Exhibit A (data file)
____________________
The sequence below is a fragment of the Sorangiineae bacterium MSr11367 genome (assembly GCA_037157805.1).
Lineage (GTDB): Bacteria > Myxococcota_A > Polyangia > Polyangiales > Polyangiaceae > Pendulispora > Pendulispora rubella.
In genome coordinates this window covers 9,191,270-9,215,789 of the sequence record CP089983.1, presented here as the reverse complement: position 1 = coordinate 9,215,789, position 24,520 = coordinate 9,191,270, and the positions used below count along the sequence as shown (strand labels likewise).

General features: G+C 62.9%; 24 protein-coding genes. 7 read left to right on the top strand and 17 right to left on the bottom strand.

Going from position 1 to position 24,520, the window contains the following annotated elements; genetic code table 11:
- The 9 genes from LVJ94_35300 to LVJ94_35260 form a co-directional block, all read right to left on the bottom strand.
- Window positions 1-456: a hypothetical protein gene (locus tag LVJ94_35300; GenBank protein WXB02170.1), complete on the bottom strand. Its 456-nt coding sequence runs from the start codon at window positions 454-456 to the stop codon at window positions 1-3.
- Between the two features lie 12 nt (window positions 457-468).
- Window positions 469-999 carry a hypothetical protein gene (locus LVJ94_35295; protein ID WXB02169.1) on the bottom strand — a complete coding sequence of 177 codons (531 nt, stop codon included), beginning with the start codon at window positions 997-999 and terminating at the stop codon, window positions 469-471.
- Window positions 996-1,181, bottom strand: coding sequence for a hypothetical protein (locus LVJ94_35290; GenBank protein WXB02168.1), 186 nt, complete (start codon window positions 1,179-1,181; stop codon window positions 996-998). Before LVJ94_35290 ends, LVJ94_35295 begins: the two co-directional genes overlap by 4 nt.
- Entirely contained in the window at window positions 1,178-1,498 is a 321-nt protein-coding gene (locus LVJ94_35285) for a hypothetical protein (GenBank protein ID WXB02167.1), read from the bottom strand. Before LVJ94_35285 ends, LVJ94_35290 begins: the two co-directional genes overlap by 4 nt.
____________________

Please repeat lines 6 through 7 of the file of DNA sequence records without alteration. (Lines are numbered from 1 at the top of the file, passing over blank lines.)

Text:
- The 9 genes from LVJ94_35300 to LVJ94_35260 form a co-directional block, all read right to left on the bottom strand.
- Window positions 1-456: a hypothetical protein gene (locus tag LVJ94_35300; GenBank protein WXB02170.1), complete on the bottom strand. Its 456-nt coding sequence runs from the start codon at window positions 454-456 to the stop codon at window positions 1-3.